Longreach, Outback Queensland

Longreach is known as the ‘Heart of the Outback’ or ‘Gateway to the Outback’. This great little town is home to approximately 3000 people and is located in the central west region of Queensland – about 700 km inland from Rockhampton.

The first pastoral lease in Longreach was granted in 1863 and was called ‘Bowen Downs’. Some may recognize that name …. only a few years later it became the site of the most infamous cattle theft in Australia. It was from here that Harry Redford (Captain Starlight) decided to steal 1,000 head of cattle and muster them down towards South Australia. We did mention a little of Captain Starlight’s story in one of our recent blog posts

Longreach was very big in the wool industry and back in the 1950’s it was a very wealthy area due to this. Nowadays, although wool producers still exist, Longreach is now heavily involved in the beef cattle industry.

The Thomson River is found just outside the town and is a great spot for camping, fishing and boating and is home to many fish and birds. Not only is this river a popular spot for Longreach locals and tourists alike, it is a pretty special river in it’s own right. You see, the Thomson River eventually meets with the Barcoo River where they join to form Cooper Creek. This is the only place in the world where two rivers meet to form a creek!

Longreach was officially gazetted in 1887 and was actually named after the founder could not believe how long the reach of the Thomson River was!

There is plenty to do in and around Longreach and below we’ve detailed a few of the places we visited during our short stop over this time.


STARLIGHT’S CRUISE EXPERIENCE (by Outback Pioneers)

This appears to be a very popular cruise and we can see why, it was great!

Our night started when we were picked up from our van park at 4.30 pm and driven by coach down to the river, along the way we were given commentary and information about the town and it’s history. After arriving you are escorted to down to the river to board the Thomson Belle Paddlewheeler (we were actually on the Thomson Princess Riverboat, which was still great. They use both boats when the groups are large).

The cruise itself goes for about 1 hour and includes nibble platters, great commentary and lots of laughs (and it’s BYO so you can enjoy a few drinks too). After watching the sunset, we then headed ashore for some bush poetry which was great. The first poem in particular, about the light horses was quite emotional. This was followed by a traditional stockman’s camp-fire dinner of beef stew and mash, followed by apple pie and custard.

After dinner we all headed back down towards the river to watch the sound and light show which explained the story and adventures of the notorious cattle thief Harry Redford, also known as ‘Captain Starlight’.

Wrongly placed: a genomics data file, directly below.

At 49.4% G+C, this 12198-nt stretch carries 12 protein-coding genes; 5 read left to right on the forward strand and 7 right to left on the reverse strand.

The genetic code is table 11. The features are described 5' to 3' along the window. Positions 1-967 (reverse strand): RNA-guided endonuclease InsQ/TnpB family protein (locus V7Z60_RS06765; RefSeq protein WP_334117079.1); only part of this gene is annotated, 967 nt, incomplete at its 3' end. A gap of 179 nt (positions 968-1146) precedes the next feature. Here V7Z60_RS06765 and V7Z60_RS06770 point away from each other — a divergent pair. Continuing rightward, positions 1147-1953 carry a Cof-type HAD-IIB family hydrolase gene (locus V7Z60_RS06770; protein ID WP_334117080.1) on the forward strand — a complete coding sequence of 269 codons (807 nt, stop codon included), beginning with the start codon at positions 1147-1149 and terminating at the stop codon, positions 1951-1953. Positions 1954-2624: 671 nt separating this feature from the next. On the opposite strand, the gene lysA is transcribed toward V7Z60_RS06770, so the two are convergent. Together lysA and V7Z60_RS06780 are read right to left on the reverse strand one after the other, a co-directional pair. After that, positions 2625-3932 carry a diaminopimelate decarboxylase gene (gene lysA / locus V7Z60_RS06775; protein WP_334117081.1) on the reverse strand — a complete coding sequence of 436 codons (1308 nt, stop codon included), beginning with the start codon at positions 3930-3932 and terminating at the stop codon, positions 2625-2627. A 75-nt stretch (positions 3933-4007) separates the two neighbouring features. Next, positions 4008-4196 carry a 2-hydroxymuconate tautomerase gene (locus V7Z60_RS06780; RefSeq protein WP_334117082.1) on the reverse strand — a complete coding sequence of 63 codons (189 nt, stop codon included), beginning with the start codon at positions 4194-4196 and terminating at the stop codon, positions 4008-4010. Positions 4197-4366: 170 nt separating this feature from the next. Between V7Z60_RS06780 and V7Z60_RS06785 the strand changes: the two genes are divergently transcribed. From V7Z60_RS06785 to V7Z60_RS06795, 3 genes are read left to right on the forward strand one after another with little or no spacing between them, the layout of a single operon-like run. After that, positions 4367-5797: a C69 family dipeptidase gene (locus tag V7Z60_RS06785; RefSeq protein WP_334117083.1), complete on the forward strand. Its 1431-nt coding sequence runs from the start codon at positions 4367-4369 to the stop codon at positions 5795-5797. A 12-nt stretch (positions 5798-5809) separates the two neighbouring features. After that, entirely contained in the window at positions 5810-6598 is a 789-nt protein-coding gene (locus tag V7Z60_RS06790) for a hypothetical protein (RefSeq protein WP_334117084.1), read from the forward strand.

We then finished the night with billy tea and damper around the fire, raising of the flag and singing the national anthem, before being dropped off back at camp about 8.30pm.

This is one of those real outback experiences, full of great hospitality, information and yarns. It’s run by the Kinnon family, who are a local family of graziers who have moved into the tourism business as well. The pride and the passion they have for their little town and the lives they live is well and truly alive throughout the night.

Highly recommended tour and next time we are in town we will definitely be booking into their Cobb & Co Stagecoach Experience as well.

Contact
Telephone: 07 4658 1776
Email: reservations@outbackpioneers.com.au
Click Here for more information
The booking office is located next door to the Station Store in the historic ‘Welcome Home’ building at 128 Eagle Street, Longreach.

Cruise Details
Duration: 4 hours
Cost: $119 per adult (as at October 2019)
The price includes river cruise, nibbles, 2 course dinner around campfire, billy tea & damper, entertainment, Starlight’s Spectacular Sound and Light show, coach pick up and drop off from accommodation, BYO alcohol.


TROPIC OF CAPRICORN

The Tropic of Capricorn runs right through the centre of town in Longreach.

Location: Landsborough Highway, Longreach (outside the council chambers)


AUSTRALIAN STOCKMAN’S HALL OF FAME AND OUTBACK HERITAGE CENTRE

This centre was opened in 1988 by Queen Elizabeth II. If you want to learn about outback life, our explorers and land owners and everything in between, this is the place to visit. Not only is the museum a great insight into Australia’s and outback Australia’s history, the building itself is amazing!

The Outback Stockman’s Show & Dinner also looks amazing and something we will do when we visit next …. always something else to add to the list!

Now while the museum is a must-do, the Australian Stockman’s Experience show is awesome! It’s run by a Stockman and between him and his animals we were guided through life on the land from years gone by to now. You hear his stories of life on the land first hand. It’s a fun, entertaining and informative hour long show that you cannot miss! The Australian Stockman’s Experience show is held most days at 11am.

Address: Landsborough Highway, Longreach
Phone: 07 4658 2166
Email: museum@stockmanshalloffame.com.au
Website: www.outbackheritage.com.au


QANTAS FOUNDERS OUTBACK MUSEUM

We visited the Qantas Founders Museum and did the tours during our last visit to Longreach so this time we just popped over for lunch and took a few quick pics from the car park! But this is a DEFINITE must to visit if you are in Longreach.